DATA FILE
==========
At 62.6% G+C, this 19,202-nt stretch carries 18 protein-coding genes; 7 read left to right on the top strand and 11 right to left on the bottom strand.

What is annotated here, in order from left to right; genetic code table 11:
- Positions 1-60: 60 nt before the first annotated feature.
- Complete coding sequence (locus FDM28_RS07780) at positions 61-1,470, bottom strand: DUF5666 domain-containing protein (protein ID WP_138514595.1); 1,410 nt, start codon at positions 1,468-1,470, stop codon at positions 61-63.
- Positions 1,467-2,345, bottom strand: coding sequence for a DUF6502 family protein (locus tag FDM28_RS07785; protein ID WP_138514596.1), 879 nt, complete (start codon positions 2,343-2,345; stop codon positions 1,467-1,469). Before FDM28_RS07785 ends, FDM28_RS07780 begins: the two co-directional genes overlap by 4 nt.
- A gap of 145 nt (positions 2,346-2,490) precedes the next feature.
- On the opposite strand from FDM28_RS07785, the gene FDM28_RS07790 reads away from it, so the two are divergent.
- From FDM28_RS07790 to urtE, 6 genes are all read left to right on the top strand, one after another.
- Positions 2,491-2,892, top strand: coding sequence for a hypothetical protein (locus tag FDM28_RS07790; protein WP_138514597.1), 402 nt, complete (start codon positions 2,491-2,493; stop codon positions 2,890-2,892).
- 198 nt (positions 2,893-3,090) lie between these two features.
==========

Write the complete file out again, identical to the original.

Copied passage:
At 62.6% G+C, this 19,202-nt stretch carries 18 protein-coding genes; 7 read left to right on the top strand and 11 right to left on the bottom strand.

What is annotated here, in order from left to right; genetic code table 11:
- Positions 1-60: 60 nt before the first annotated feature.
- Complete coding sequence (locus FDM28_RS07780) at positions 61-1,470, bottom strand: DUF5666 domain-containing protein (protein ID WP_138514595.1); 1,410 nt, start codon at positions 1,468-1,470, stop codon at positions 61-63.
- Positions 1,467-2,345, bottom strand: coding sequence for a DUF6502 family protein (locus tag FDM28_RS07785; protein ID WP_138514596.1), 879 nt, complete (start codon positions 2,343-2,345; stop codon positions 1,467-1,469). Before FDM28_RS07785 ends, FDM28_RS07780 begins: the two co-directional genes overlap by 4 nt.
- A gap of 145 nt (positions 2,346-2,490) precedes the next feature.
- On the opposite strand from FDM28_RS07785, the gene FDM28_RS07790 reads away from it, so the two are divergent.
- From FDM28_RS07790 to urtE, 6 genes are all read left to right on the top strand, one after another.
- Positions 2,491-2,892, top strand: coding sequence for a hypothetical protein (locus tag FDM28_RS07790; protein WP_138514597.1), 402 nt, complete (start codon positions 2,491-2,493; stop codon positions 2,890-2,892).
- 198 nt (positions 2,893-3,090) lie between these two features.